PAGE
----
Carbon tax misfires

I imagined there would be riots when the average Australian family faced a 10% cut in income as a result of the carbon tax. But for some reason, nobody seems to be making a big deal about it.

I suspect it’s pretty quiet because although mine is a very average family (two kids and a dog), we’re not on the political radar.

The carbon tax is expected to slug us around $5000 per year – a whopping 10% of the average dairy farm family’s income. As reported in The Land and the Australian Financial Review:

The three majors that will pay the new tax from July 1 are already investing in low-carbon technologies but Murray Goulburn Co-operative estimates rising electricity prices will cut the annual income of the average farmer by $5000 a year, The Australian Financial Review reports.

“Profit in the average dairy business in recent years has averaged $50,000,” one MGC general manager, Robert Poole, said. “So that represents a 10 per cent cut. For the average dairy farmer, the tax is going to cut hard into their profits.”

How can this be? Well, because even though I plant 1000 trees or more on the farm every year and have built some of the most carbon-rich soils in the country (up to 22% organic matter content), I cannot participate in the poorly framed Carbon Farming Initiative.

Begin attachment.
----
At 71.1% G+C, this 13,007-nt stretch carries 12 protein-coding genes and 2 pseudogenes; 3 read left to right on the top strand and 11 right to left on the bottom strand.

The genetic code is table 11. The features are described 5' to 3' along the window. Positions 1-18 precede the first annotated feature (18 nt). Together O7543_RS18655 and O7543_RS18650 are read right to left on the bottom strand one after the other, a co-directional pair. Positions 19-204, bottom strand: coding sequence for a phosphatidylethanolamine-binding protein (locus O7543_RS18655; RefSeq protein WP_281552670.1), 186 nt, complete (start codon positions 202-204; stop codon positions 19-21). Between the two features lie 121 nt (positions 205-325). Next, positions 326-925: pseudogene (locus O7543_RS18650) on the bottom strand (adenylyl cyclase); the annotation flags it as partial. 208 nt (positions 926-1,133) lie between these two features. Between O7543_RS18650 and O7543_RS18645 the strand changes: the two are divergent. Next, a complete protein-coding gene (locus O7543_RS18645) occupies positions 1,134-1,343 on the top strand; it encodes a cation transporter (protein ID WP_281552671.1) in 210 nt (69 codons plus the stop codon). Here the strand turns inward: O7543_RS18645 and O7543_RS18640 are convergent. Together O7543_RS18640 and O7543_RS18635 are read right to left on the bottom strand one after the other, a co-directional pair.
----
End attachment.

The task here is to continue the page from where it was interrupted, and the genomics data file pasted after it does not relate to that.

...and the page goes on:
The milk processor we supply, Murray Goulburn, will face increased costs of $10 million per annum and will pass those costs onto farmers – guaranteed. It is guaranteed to do so because MG is 100% farmer-owned so the buck quite literally stops with us. Our fertiliser, fuel and electricity prices will also rise.

Ironically, if MG was spewing out far more greenhouse gases, we might not face this crippling tax because “emission intensive” businesses that export just 10% of their products are considered “trade exposed” and given special concessions. MG exports around half of our milk but because it’s not that “emission intensive” (aka dirty), it misses out on concessions.

Please, can somebody explain the logic behind this?